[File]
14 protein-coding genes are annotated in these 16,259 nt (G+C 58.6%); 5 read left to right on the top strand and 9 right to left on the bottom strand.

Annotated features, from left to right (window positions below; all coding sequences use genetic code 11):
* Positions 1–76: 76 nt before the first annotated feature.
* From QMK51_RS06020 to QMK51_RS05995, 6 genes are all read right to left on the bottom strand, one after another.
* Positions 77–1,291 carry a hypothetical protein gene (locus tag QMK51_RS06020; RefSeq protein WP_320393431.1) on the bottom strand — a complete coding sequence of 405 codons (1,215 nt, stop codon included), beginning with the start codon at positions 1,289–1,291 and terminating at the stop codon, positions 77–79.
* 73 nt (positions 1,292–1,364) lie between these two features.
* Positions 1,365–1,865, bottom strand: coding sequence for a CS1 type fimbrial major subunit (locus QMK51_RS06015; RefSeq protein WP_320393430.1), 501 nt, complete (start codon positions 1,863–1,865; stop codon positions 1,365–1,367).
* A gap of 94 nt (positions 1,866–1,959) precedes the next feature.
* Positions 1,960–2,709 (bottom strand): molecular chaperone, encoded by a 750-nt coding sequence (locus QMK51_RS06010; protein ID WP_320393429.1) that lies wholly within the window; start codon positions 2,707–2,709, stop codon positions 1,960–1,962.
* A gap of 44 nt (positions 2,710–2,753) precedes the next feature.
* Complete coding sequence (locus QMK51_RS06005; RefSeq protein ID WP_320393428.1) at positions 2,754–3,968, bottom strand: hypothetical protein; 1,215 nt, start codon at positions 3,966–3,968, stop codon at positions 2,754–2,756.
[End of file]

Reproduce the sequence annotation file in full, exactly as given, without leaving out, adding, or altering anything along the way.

14 protein-coding genes are annotated in these 16,259 nt (G+C 58.6%); 5 read left to right on the top strand and 9 right to left on the bottom strand.

Annotated features, from left to right (window positions below; all coding sequences use genetic code 11):
* Positions 1–76: 76 nt before the first annotated feature.
* From QMK51_RS06020 to QMK51_RS05995, 6 genes are all read right to left on the bottom strand, one after another.
* Positions 77–1,291 carry a hypothetical protein gene (locus tag QMK51_RS06020; RefSeq protein WP_320393431.1) on the bottom strand — a complete coding sequence of 405 codons (1,215 nt, stop codon included), beginning with the start codon at positions 1,289–1,291 and terminating at the stop codon, positions 77–79.
* 73 nt (positions 1,292–1,364) lie between these two features.
* Positions 1,365–1,865, bottom strand: coding sequence for a CS1 type fimbrial major subunit (locus QMK51_RS06015; RefSeq protein WP_320393430.1), 501 nt, complete (start codon positions 1,863–1,865; stop codon positions 1,365–1,367).
* A gap of 94 nt (positions 1,866–1,959) precedes the next feature.
* Positions 1,960–2,709 (bottom strand): molecular chaperone, encoded by a 750-nt coding sequence (locus QMK51_RS06010; protein ID WP_320393429.1) that lies wholly within the window; start codon positions 2,707–2,709, stop codon positions 1,960–1,962.
* A gap of 44 nt (positions 2,710–2,753) precedes the next feature.
* Complete coding sequence (locus QMK51_RS06005; RefSeq protein ID WP_320393428.1) at positions 2,754–3,968, bottom strand: hypothetical protein; 1,215 nt, start codon at positions 3,966–3,968, stop codon at positions 2,754–2,756.